This is a repost of a post of mine at the SONORUS blog
In an earlier post I gave an outline of my project, and mentioned that I am currently working on an aircraft emission model for auralization. Since then I developed a fully automated method to extract features from aircraft recordings.
The method is roughly as follows:
- Backpropagate from source to receiver in time-domain, undoing the Doppler shift, atmospheric attenuation and spreading. The ground effect is ignored for now. We now have a signal that roughly corresponds to what is emitted from the airplane.
- Determine fundamental frequency. An aircraft spectrum consists mostly of noise and tones, which are mostly harmonics. Knowing the fundamental frequency, allows you to determine the power of not only the fundamental, but also of each harmonic.
- And that is the final step. Determine power of the tones, and consider the rest of the spectrum as noise.
The plan is now to determine these features from a large amount of events and develop a basic emission model. But before then, its important to already ask the following question. Are these features sufficient to create a realistic emission signal? Or, even better, are these features, taking into account the developed propagation model, providing a realistic signal at the receiver? Does, what you hear, really sound like an aircraft? That's in the end what we're after, right.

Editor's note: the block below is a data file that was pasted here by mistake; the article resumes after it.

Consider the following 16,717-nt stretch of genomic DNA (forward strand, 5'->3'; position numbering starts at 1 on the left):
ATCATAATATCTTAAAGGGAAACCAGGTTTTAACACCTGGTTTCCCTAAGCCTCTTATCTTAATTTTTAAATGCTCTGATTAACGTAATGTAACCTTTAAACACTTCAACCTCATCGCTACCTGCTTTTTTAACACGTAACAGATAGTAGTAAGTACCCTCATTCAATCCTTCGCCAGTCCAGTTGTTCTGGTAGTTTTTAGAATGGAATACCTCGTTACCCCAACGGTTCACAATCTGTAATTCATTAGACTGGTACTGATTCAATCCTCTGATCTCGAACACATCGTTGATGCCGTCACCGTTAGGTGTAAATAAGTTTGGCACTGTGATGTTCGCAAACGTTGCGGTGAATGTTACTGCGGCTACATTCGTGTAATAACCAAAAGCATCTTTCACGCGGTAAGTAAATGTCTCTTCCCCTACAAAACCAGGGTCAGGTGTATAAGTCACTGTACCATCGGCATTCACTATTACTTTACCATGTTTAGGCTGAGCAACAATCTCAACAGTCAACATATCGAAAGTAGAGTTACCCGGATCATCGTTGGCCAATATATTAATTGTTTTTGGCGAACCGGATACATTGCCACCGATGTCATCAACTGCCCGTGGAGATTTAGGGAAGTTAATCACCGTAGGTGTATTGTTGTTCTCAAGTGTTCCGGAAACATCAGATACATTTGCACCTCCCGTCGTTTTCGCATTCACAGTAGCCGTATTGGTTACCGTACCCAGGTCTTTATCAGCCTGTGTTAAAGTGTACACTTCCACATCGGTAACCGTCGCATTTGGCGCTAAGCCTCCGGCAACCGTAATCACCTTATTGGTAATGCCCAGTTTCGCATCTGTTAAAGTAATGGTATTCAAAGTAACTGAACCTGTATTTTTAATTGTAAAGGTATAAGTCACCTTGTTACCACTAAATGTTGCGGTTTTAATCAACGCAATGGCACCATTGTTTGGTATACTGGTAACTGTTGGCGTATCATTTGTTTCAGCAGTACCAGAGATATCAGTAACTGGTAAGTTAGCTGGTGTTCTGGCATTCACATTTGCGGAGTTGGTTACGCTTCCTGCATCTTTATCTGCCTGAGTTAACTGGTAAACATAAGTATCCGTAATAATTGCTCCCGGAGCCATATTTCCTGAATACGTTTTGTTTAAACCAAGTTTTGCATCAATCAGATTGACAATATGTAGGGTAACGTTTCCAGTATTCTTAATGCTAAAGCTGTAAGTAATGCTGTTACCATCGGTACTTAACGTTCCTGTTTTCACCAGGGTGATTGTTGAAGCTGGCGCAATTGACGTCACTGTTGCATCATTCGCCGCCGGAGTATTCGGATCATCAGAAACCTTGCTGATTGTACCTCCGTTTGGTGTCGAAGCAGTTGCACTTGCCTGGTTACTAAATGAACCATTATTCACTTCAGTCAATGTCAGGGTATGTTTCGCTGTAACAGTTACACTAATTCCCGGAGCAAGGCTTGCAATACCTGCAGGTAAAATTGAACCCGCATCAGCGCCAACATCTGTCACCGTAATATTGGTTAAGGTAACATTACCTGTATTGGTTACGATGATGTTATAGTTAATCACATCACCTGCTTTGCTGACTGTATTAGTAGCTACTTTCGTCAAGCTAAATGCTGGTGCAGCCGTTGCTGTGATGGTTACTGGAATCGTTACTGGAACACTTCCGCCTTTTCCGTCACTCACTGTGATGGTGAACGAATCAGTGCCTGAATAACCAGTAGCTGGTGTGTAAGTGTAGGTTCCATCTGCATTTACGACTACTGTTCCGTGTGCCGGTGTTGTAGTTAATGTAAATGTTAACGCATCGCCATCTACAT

Synthesis of emission
To test whether the obtained features are sufficient to reproduce a realistic auralization, I considered a couple of events, and extracted the features for each. I synthesized an emission signal by summing all these time-varying components (about 200 tones and 30 1/3-octave bands), linearly interpolating the samples (features were obtained every second) and smoothing the interpolated components.
Click here to listen to a synthesis of the emission. It's an Airbus A320 taking of from Zurich Airport.
The first part of the fragment you can hear the tonal components quite clearly but in the latter part noise takes over. This is due to the directivity of the components; tones generated by the fan blades radiate mostly forward.
For comparison, here is the backpropagated signal. You'll notice it sounds very different. This is because the (unwanted) ground effect is still in it. And because of it, it sounds much more already like an actual aircraft fly-over!
At the receiver
So, let's listen now at a receiver at a height of 4 meters above the ground. When the aircraft is closest by, the distance is about 180 meters. Here are two fragments: fragment A and fragment B. One is a full auralization, the other is a recording. Can you hear which is which?
(hint: look at the URL in the top part of your browser if you want to know for sure)
There are two quite noticeable differences between the recording and the auralization. This specific auralization does not include the effects of turbulence, and the level of the blade passing frequency is lower than it should be.